In the last seven months since the President of Somalia Hassan Sheikh Mahmud declared war against al-Shabaab, the Al Qaeda allied terror group in Somalia, many major issues changed including the group’s status across the country. Before he became president for the second time, the group enjoyed control of a large territory that they used, and still use to some degree, for revenue generation, command and control, planning grounds, and training facilities for their terror attacks inside Somalia, neighbouring countries, and the wider region.
Although the President was initially encouraged by fed-up locals, to officially declare war in his first days in office was not an easy decision. The group has seen their best days as they did not receive much offence from the previous administration while the U.S. Government, a key ally in the war against the group, pulled out their special forces from the country as well as limiting their air campaign.
Knowing that in his first term 2012-2017, President Mohamud liberated large parts of Middle Shabelle and Lower Shabelle from the group, it was obvious that declaring total war against the Al-Qaeda allied offshoot will be his immediate priority, but no one predicted it to be his first.
Vital to engage with our allies
President Mohamud travelled constantly to the region and Western capitals to sell the cause that Somalia is ready to eradicate al-Shabaab from the country and their support is most needed at this time. He successfully got the U.S. Administration on board as it is vital for global counterterrorism efforts and paid special attention to Somalia for a long time.
In February this year, Somalia hosted a regional summit focusing on al-Shabaab and regional security. The summit which was attended by leaders of Ethiopia, Kenya, and Djibouti was a success as they all affirmed their support and unity in fighting terrorism. Already there are unconfirmed reports that the neighbouring countries will deploy non-ATMIS forces to support the current offence per President Mohamud’s request.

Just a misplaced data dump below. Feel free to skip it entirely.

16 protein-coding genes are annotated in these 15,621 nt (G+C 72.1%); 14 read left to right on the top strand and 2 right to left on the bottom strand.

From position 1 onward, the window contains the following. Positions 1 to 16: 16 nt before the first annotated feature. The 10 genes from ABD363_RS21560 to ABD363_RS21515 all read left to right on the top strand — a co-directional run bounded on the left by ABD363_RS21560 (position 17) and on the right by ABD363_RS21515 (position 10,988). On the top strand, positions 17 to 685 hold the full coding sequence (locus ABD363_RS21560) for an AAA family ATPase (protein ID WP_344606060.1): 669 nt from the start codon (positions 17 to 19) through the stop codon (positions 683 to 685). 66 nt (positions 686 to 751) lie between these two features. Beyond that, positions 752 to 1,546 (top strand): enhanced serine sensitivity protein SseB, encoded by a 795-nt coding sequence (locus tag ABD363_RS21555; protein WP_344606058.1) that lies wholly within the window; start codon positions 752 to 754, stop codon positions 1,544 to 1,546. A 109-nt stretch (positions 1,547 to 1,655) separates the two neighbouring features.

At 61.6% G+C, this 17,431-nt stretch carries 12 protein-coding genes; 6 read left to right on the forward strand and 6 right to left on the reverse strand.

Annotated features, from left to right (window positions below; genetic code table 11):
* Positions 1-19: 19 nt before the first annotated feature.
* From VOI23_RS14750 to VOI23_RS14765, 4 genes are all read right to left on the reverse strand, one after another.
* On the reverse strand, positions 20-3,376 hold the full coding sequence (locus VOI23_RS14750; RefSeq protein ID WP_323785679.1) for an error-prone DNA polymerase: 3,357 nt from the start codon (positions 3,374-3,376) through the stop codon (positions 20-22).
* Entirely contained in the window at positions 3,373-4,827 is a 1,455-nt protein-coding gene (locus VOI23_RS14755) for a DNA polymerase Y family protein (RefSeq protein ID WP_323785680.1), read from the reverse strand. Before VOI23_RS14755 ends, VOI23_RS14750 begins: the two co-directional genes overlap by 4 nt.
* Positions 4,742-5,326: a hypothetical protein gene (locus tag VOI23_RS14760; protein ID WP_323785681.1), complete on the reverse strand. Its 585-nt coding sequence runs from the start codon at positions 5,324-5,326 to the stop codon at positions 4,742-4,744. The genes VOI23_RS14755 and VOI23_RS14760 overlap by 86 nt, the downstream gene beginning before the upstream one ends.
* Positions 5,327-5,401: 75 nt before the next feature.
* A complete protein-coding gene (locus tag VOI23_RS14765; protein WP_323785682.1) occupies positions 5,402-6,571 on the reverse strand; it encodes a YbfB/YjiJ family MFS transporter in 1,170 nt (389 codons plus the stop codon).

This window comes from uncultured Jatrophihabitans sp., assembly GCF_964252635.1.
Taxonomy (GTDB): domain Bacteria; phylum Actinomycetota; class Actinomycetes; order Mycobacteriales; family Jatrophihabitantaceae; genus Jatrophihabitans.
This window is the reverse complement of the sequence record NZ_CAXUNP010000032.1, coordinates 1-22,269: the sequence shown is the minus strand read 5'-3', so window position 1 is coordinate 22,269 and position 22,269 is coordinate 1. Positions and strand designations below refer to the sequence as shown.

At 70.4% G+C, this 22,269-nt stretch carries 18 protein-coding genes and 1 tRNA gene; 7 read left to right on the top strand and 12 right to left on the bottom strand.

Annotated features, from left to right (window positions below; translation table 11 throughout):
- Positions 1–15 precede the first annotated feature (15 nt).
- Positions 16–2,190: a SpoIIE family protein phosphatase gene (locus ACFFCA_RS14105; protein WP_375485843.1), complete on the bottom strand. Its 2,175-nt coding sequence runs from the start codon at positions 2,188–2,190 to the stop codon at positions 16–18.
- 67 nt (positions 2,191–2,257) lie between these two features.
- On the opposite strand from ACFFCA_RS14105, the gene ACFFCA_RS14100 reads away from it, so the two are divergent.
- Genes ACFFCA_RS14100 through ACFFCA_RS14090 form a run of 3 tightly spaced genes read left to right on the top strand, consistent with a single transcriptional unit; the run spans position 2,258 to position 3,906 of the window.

SNA Efforts with support from international partners
Now, After Six months with very limited power in terms of weapons, logistics, and finances, the Somali National Army made an unexpected success by pushing the terror group from nearly all of Galmudug and Hirshabelle states, while Jubaland and Southwest states are mobilising and readying their forces for similar campaigns. The leadership of H.E. Hassan Sheikh Mohamud pays well for Somalis, the region, and international partners who supported his plan and strategy without hesitation.
The regional and international support for Somalia is something to cheer for. The U.S., UK, EU, Turkey, and a few Arab states offered their support and promised to stand with Somalia and its leadership in this fight. The air support provided by the U.S. Command in Djibouti made a remarkable contribution by limiting any al-Shabaab ground offensive while the Turkish-made drones led by well-trained Somali Government officers coordinated with ground forces to support their offensive on many fronts. The Masaajid Ali Gaduud battle in Middle Shabelle proved how Intelligence-led airstrikes are critical for the ground forces to succeed.
Sustaining liberated areas and the future of SNA.
Al-Shabaab has vacated many important cities they governed for the past 15 years. According to the statistical report made by the Centre for Analysis and Strategic Studies (CASS), a think tank based in Mogadishu, al-Shabaab lost more than 1,200 fighters in the past six months under this campaign while also losing tens of millions of dollars due to a combination of lost territory and a government policy that targeted their financial infrastructure.
The operations by Somali Government forces against al-Shabaab in Hirshabelle and Galmudug gave some glimpse of hope that for the next few years, Somalia may produce well-trained, structured, and disciplined troops to replace the AU forces vacating Somalia within the agreed timeframe. Defeating al-Shabaab by Somali forces is not the only task at hand but also their readiness to overtake the security task from ATMIS successfully when they eventually leave.
As is evident from the President’s efforts, the central regions of Somalia will be declared free from al-Shabaab’s presence soon. however, security stabilisation, a recreation of local governance, and aid delivery will be paramount for the success of the second phase of this campaign.
The views and opinions expressed in this article are those of the authors and do not necessarily reflect the views or positions of this publication